Publication date: March 2019
Source: Journal of Aging Studies, Volume 48
Author(s): Catherine Elliott O’Dare, Virpi Timonen, Catherine Conlon
Intergenerational friendship is a friendship which occurs between differing generations of older and younger adults. Intergenerational friendship as a research topic has received little attention from sociologists of ageing, despite the cultural turn. This study set out to explore and understand intergenerational friendships from the perspective of the older friend.
This research took a qualitative approach using Constructivist Grounded Theory methodology. Twenty-three people aged 65 and over were interviewed in Ireland to attain rich narrative accounts and observational memos were generated.
Intergenerational friendship formed part of the process that shaped the older friends’ approach to ageing in their everyday lives (micro level), being influenced by stereotyping and commonly held understandings of ageing and older people in contemporary society (macro level). Engaging with intergenerational friends was congruent with the meaning these participants attached to ‘being old’ or ‘being young’ and how adults ‘should’ be in older and in younger age.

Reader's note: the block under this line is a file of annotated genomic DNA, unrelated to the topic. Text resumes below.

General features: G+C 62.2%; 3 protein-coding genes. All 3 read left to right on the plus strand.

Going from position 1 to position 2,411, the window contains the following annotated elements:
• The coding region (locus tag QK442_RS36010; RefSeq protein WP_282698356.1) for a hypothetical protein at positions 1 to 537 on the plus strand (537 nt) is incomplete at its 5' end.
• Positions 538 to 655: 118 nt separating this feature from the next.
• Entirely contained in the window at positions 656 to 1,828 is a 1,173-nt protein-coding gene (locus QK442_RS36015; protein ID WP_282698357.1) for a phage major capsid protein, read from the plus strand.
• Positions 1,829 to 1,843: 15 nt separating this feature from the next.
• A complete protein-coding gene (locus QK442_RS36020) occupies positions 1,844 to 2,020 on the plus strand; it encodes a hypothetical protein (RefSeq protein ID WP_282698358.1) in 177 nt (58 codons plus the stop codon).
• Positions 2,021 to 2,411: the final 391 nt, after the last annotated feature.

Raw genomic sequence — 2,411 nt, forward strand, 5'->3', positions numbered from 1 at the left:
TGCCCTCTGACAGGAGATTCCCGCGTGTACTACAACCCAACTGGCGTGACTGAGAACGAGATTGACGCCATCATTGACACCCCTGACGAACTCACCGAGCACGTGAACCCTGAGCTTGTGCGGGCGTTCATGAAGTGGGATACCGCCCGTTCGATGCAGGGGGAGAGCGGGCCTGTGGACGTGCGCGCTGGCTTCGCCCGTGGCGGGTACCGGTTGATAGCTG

For the older adults in this study, ageing is about performance – how they perform as older adults in their pursuits or interests – and not about chronological age. Intergenerational friendship is an integral part of this strategy for doing ageing in a meaningful yet mundane (everyday, taken for granted), way.